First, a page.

Customer Satisfaction Starts with Safety

The bottom line for every retailer is keeping their customers and employees safe. Identifying threats sooner makes it possible to prevent incidents from occurring altogether. Facilitating quicker emergency response is also a significant advantage and can save lives. As this technology continues to improve, more retailers are investing time and money in analytics to ensure a safer shopping environment for everyone.

“Whenever a retail organization is looking at deploying defenses and being safe and secure when ORC comes into play, understanding the concept of the positive customer and the negative customer is crucial,” Aubele stresses. “You have two types of people who walk in the store: a positive customer with the intent to purchase items and to pay for those items, and a negative customer with the pure intent of shoplifting or executing their ORC scheme. You must put together programs that will impact both the positive and the negative customer.”

For example, if there is information about a known ORC offender in the area, the store can insert data into the camera or surveillance system— including specific characteristics—thus creating greater potential to identify that criminal. As a result, the positive customer feels safer, while the negative customer is more easily detected and can either be apprehended or deterred.

“The ability to apply forensic analytics is so crucial in moments of violence. You don’t want employees or your customers getting hurt trying to intervene and take these people on because the threat of violence is such a risk,” added Stark. “It’s becoming very prominent, and I think there are a lot of retailers out there looking for solutions that help train staff to react appropriately or can forensically put a case together and show law enforcement, ‘Hey, this is the group of individuals and here’s the information we have.’”

Identifying ORC can be a complicated, difficult process. With the help of data analytics, obtaining the information needed to identify offenders not only becomes easier, it can also turn into solid evidence.

“There’s no silver bullet with ORC because it looks very different,” Stark reveals. “But AI and analytics have gotten to a point where they’re providing us with the data, we need to ensure we can act safely and accordingly to each scenario. For example, say you have surveillance footage of someone in a brown top and a blue hat who stole from your store. You can then tell your analytics search, ‘Show me everyone with a brown shirt and a blue hat’ and it’ll supply me with all video footage of a person wearing a brown shirt and a blue hat. Analytics collects all that data and presents it in a much more straightforward way to the end user so they can then build a case.”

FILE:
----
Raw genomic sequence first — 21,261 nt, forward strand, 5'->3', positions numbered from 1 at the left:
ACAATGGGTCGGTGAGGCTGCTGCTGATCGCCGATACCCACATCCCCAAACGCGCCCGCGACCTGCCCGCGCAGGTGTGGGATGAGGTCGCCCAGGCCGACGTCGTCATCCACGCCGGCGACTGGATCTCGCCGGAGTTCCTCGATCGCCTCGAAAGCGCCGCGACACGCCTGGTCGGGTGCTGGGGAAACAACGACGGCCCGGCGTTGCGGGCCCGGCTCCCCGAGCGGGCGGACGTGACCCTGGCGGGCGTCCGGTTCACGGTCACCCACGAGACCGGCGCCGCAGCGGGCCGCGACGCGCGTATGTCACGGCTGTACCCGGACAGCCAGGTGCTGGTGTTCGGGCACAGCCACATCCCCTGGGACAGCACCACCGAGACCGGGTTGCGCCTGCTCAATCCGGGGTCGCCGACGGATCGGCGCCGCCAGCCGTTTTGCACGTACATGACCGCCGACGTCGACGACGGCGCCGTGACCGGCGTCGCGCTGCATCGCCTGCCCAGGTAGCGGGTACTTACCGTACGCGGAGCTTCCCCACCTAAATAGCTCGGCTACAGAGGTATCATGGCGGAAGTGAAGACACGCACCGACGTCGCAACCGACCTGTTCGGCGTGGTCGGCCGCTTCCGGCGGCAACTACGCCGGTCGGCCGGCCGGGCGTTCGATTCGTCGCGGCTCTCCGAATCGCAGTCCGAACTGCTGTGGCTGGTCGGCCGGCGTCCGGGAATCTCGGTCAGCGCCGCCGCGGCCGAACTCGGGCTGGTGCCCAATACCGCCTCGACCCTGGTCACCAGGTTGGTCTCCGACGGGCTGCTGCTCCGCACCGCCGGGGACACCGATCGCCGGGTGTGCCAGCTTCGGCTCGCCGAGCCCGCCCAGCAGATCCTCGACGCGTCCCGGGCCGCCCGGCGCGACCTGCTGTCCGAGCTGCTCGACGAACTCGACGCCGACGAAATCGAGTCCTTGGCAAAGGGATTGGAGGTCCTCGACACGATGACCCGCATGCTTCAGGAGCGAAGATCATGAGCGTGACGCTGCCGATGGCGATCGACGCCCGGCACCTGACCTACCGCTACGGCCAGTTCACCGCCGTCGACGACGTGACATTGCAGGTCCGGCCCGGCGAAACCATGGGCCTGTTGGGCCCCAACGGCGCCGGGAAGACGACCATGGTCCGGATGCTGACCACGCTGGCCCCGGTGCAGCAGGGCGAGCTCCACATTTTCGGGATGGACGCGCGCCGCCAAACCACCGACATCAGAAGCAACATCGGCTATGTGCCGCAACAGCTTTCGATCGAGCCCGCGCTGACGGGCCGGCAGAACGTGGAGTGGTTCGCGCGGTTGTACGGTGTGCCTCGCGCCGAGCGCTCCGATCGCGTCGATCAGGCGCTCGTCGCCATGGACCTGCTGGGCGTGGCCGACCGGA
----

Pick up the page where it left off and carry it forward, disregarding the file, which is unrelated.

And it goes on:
Customers want to shop in safe environments where they can find the items they want; analytics contribute to the overall customer satisfaction experience.

“When used to reduce shrink and fight organized retail crime, analytics help ensure in-stock inventory accuracy, which makes shopping easier for consumers,” said Ramos. “Advanced analytics play a role in identifying emerging external crime patterns, allowing retailers to allocate resources more effectively and mitigate the impact on both shoppers and employees. Retailers can also use advanced technology, powered by predictive algorithms and statistical models, to identify and deter return fraud and abuse without isolating consumers making a good-faith return.”

Measuring Data Accuracy

There are various methods of measuring analytics’ accuracy, but no analytics system is perfect and there will always be some degree of uncertainty. Through regular evaluations and iterations, analytics systems will continue to improve in accuracy and reliability.

“Measuring the accuracy of data analytics and predictive models comes down to continually analyzing a diverse range of data sources and comparing it against actual incidents of theft or fraud,” shared Ramos. “Continuous monitoring and validation against real-world outcomes, as well as incorporating feedback from loss prevention experts, contribute to an ongoing assessment of accuracy and the refinement of analytics strategies.”

Stark recommends a “proof- of- concept” period with one selected store or small group of stores.

“Once the analytics are live and calibrated, it is a matter of monitoring the process to ensure desired results,” he stated. “Much like other programs, once you have your baseline and success criteria established, you can then test functionality and build out reporting to ensure the analytic is doing what you have been told it will do, and if you are getting the desired results.”

Accurately measuring the value of data analytics is critical. Here, Auebele breaks down the evaluation process:

  • Inventory Accuracy: Retail analytics often rely on inventory data to generate insights. Comparing the reported inventory levels from analytics with actual physical counts can help identify discrepancies and assess accuracy. Retailers typically conduct inventory once a year in the hardlines area (grocery and cost departments are monthly). Sometimes, segmenting off an area (say, over- the- counter areas of pharmacy) and conducting specialized inventories to validate impact, e.g. after a thirty-day run, is ideal.
  • Forecasting Accuracy: If your retail analytics system includes forecasting capabilities, measure the accuracy of its predictions. Compare the forecasted sales, demand, or inventory levels against actual results to gauge the system’s performance.
  • Comparison with External Data: Validate the analytics results by comparing them with external data sources or industry benchmarks. This can help identify potential biases or errors in the analytics. Additionally, lean on research groups like the LPRC at the University of Florida to enlist their help or guidance in real-world analysis of specific analytics.